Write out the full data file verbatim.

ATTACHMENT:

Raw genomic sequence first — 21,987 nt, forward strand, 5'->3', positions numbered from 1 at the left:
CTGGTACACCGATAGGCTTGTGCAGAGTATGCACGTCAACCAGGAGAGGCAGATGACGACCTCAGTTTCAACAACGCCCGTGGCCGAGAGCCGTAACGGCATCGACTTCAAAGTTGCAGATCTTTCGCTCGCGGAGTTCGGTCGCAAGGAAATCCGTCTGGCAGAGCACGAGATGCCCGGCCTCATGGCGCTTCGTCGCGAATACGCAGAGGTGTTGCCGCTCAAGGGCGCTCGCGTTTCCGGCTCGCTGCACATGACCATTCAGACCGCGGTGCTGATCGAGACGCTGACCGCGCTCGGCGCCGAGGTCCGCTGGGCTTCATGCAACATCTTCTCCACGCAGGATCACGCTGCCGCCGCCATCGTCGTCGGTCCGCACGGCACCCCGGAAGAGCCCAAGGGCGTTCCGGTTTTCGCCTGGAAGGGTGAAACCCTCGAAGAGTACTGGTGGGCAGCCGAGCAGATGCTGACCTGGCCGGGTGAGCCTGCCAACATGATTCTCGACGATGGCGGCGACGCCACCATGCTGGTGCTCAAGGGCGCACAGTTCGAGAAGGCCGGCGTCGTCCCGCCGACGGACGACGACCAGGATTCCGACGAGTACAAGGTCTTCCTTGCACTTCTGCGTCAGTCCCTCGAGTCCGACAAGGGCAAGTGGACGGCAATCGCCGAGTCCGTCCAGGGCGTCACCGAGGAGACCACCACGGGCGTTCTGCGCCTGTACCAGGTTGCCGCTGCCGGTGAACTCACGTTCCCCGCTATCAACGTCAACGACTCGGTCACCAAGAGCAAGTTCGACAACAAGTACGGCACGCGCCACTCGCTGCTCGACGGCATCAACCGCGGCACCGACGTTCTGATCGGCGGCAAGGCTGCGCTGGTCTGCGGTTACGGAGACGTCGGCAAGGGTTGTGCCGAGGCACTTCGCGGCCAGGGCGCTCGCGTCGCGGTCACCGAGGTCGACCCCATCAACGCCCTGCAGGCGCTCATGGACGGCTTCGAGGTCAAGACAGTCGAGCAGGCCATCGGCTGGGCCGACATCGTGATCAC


Raw genomic sequence first — 21,987 nt, forward strand, 5'->3', positions numbered from 1 at the left:
CTGGTACACCGATAGGCTTGTGCAGAGTATGCACGTCAACCAGGAGAGGCAGATGACGACCTCAGTTTCAACAACGCCCGTGGCCGAGAGCCGTAACGGCATCGACTTCAAAGTTGCAGATCTTTCGCTCGCGGAGTTCGGTCGCAAGGAAATCCGTCTGGCAGAGCACGAGATGCCCGGCCTCATGGCGCTTCGTCGCGAATACGCAGAGGTGTTGCCGCTCAAGGGCGCTCGCGTTTCCGGCTCGCTGCACATGACCATTCAGACCGCGGTGCTGATCGAGACGCTGACCGCGCTCGGCGCCGAGGTCCGCTGGGCTTCATGCAACATCTTCTCCACGCAGGATCACGCTGCCGCCGCCATCGTCGTCGGTCCGCACGGCACCCCGGAAGAGCCCAAGGGCGTTCCGGTTTTCGCCTGGAAGGGTGAAACCCTCGAAGAGTACTGGTGGGCAGCCGAGCAGATGCTGACCTGGCCGGGTGAGCCTGCCAACATGATTCTCGACGATGGCGGCGACGCCACCATGCTGGTGCTCAAGGGCGCACAGTTCGAGAAGGCCGGCGTCGTCCCGCCGACGGACGACGACCAGGATTCCGACGAGTACAAGGTCTTCCTTGCACTTCTGCGTCAGTCCCTCGAGTCCGACAAGGGCAAGTGGACGGCAATCGCCGAGTCCGTCCAGGGCGTCACCGAGGAGACCACCACGGGCGTTCTGCGCCTGTACCAGGTTGCCGCTGCCGGTGAACTCACGTTCCCCGCTATCAACGTCAACGACTCGGTCACCAAGAGCAAGTTCGACAACAAGTACGGCACGCGCCACTCGCTGCTCGACGGCATCAACCGCGGCACCGACGTTCTGATCGGCGGCAAGGCTGCGCTGGTCTGCGGTTACGGAGACGTCGGCAAGGGTTGTGCCGAGGCACTTCGCGGCCAGGGCGCTCGCGTCGCGGTCACCGAGGTCGACCCCATCAACGCCCTGCAGGCGCTCATGGACGGCTTCGAGGTCAAGACAGTCGAGCAGGCCATCGGCTGGGCCGACATCGTGATCAC